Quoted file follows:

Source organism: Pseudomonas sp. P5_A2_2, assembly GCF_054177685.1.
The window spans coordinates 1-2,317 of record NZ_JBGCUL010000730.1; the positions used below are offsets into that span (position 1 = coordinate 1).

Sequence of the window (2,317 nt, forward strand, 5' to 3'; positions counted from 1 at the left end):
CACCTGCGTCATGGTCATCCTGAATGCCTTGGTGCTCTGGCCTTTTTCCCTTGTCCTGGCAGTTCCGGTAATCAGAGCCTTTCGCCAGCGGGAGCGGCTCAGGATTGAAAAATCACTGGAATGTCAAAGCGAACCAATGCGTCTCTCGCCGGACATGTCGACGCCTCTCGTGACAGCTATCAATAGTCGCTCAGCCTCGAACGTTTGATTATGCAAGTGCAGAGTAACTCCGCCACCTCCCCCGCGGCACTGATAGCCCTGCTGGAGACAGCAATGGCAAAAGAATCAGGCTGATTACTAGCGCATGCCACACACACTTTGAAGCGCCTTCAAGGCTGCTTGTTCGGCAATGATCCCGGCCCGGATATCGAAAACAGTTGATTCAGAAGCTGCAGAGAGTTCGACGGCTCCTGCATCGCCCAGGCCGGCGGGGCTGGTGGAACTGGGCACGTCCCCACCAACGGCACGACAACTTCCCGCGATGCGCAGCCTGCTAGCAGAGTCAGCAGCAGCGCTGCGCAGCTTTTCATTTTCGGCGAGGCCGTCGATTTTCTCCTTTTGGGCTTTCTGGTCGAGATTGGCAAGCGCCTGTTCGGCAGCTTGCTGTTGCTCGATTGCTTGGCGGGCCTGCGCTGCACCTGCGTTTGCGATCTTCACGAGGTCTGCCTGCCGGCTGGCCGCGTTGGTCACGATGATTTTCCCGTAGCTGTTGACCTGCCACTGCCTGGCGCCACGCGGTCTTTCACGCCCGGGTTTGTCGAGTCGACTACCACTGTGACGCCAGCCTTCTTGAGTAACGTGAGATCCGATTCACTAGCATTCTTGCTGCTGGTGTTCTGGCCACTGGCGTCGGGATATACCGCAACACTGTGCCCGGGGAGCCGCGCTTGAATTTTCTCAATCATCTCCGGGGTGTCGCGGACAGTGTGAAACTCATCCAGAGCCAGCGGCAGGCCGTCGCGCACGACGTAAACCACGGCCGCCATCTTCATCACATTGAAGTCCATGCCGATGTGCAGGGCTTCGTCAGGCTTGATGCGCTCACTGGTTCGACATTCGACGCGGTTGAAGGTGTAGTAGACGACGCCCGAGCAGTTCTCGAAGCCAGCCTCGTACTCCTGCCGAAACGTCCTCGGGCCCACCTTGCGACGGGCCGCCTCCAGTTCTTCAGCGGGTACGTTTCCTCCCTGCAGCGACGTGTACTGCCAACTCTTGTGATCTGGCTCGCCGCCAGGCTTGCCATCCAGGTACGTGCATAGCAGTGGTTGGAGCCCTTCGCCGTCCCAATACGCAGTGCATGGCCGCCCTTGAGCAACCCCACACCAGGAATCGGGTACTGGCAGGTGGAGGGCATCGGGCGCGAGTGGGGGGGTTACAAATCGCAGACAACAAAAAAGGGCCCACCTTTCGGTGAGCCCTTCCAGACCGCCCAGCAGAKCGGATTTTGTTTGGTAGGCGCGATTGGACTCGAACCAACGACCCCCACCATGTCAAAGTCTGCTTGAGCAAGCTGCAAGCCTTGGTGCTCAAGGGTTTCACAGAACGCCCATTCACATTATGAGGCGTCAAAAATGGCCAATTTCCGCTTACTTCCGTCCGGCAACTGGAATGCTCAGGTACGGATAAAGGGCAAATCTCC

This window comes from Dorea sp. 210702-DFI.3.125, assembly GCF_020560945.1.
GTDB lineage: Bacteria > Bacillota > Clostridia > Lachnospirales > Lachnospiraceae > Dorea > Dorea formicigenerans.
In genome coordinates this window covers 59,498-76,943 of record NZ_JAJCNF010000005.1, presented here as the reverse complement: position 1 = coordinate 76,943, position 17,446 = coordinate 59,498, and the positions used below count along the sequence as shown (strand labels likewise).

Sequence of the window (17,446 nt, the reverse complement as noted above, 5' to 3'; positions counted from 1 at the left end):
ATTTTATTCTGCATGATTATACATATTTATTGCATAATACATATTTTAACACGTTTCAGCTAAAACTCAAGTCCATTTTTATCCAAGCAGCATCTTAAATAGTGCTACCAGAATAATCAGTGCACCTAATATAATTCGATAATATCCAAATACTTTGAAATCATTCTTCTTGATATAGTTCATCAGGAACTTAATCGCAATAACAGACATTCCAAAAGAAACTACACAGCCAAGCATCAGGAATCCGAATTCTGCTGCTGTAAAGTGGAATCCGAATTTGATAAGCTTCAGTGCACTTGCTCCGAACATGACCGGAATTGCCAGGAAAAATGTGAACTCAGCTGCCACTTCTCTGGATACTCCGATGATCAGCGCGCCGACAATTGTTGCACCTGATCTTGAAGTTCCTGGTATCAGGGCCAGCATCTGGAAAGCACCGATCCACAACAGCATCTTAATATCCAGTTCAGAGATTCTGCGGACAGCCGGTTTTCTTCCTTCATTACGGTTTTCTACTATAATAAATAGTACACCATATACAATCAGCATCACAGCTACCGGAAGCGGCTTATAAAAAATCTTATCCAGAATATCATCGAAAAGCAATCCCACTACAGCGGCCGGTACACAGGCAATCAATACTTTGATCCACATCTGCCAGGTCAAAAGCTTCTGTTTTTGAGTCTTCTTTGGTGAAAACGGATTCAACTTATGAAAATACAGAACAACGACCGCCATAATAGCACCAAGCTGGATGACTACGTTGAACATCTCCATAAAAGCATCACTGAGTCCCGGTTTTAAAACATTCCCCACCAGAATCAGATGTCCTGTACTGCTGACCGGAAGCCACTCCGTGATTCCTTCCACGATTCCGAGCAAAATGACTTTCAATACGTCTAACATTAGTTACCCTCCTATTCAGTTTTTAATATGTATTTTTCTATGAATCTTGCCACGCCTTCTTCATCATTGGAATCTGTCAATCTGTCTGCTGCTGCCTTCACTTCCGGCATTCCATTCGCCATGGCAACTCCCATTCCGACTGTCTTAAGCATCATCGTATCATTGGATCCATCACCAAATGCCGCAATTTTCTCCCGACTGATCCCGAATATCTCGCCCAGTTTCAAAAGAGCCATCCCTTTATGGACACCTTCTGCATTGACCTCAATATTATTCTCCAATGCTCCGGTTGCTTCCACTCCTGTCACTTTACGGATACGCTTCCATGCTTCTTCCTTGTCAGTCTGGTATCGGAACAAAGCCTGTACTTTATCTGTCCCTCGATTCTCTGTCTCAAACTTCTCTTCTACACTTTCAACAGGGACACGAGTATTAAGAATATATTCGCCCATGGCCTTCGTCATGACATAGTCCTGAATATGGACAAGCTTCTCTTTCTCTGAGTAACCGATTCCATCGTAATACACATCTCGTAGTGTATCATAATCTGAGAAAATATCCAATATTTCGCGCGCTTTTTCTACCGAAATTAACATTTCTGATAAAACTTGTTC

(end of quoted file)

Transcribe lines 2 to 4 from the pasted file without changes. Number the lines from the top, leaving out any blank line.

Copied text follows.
The window spans coordinates 1-2,317 of record NZ_JBGCUL010000730.1; the positions used below are offsets into that span (position 1 = coordinate 1).

Sequence of the window (2,317 nt, forward strand, 5' to 3'; positions counted from 1 at the left end):
CACCTGCGTCATGGTCATCCTGAATGCCTTGGTGCTCTGGCCTTTTTCCCTTGTCCTGGCAGTTCCGGTAATCAGAGCCTTTCGCCAGCGGGAGCGGCTCAGGATTGAAAAATCACTGGAATGTCAAAGCGAACCAATGCGTCTCTCGCCGGACATGTCGACGCCTCTCGTGACAGCTATCAATAGTCGCTCAGCCTCGAACGTTTGATTATGCAAGTGCAGAGTAACTCCGCCACCTCCCCCGCGGCACTGATAGCCCTGCTGGAGACAGCAATGGCAAAAGAATCAGGCTGATTACTAGCGCATGCCACACACACTTTGAAGCGCCTTCAAGGCTGCTTGTTCGGCAATGATCCCGGCCCGGATATCGAAAACAGTTGATTCAGAAGCTGCAGAGAGTTCGACGGCTCCTGCATCGCCCAGGCCGGCGGGGCTGGTGGAACTGGGCACGTCCCCACCAACGGCACGACAACTTCCCGCGATGCGCAGCCTGCTAGCAGAGTCAGCAGCAGCGCTGCGCAGCTTTTCATTTTCGGCGAGGCCGTCGATTTTCTCCTTTTGGGCTTTCTGGTCGAGATTGGCAAGCGCCTGTTCGGCAGCTTGCTGTTGCTCGATTGCTTGGCGGGCCTGCGCTGCACCTGCGTTTGCGATCTTCACGAGGTCTGCCTGCCGGCTGGCCGCGTTGGTCACGATGATTTTCCCGTAGCTGTTGACCTGCCACTGCCTGGCGCCACGCGGTCTTTCACGCCCGGGTTTGTCGAGTCGACTACCACTGTGACGCCAGCCTTCTTGAGTAACGTGAGATCCGATTCACTAGCATTCTTGCTGCTGGTGTTCTGGCCACTGGCGTCGGGATATACCGCAACACTGTGCCCGGGGAGCCGCGCTTGAATTTTCTCAATCATCTCCGGGGTGTCGCGGACAGTGTGAAACTCATCCAGAGCCAGCGGCAGGCCGTCGCGCACGACGTAAACCACGGCCGCCATCTTCATCACATTGAAGTCCATGCCGATGTGCAGGGCTTCGTCAGGCTTGATGCGCTCACTGGTTCGACATTCGACGCGGTTGAAGGTGTAGTAGACGACGCCCGAGCAGTTCTCGAAGCCAGCCTCGTACTCCTGCCGAAACGTCCTCGGGCCCACCTTGCGACGGGCCGCCTCCAGTTCTTCAGCGGGTACGTTTCCTCCCTGCAGCGACGTGTACTGCCAACTCTTGTGATCTGGCTCGCCGCCAGGCTTGCCATCCAGGTACGTGCATAGCAGTGGTTGGAGCCCTTCGCCGTCCCAATACGCAGTGCATGGCCGCCCTTGAGCAACCCCACACCAGGAATCGGGTACTGGCAGGTGGAGGGCATCGGGCGCGAGTGGGGGGGTTACAAATCGCAGACAACAAAAAAGGGCCCACCTTTCGGTGAGCCCTTCCAGACCGCCCAGCAGAKCGGATTTTGTTTGGTAGGCGCGATTGGACTCGAACCAACGACCCCCACCATGTCAAAGTCTGCTTGAGCAAGCTGCAAGCCTTGGTGCTCAAGGGTTTCACAGAACGCCCATTCACATTATGAGGCGTCAAAAATGGCCAATTTCCGCTTACTTCCGTCCGGCAACTGGAATGCTCAGGTACGGATAAAGGGCAAATCTCC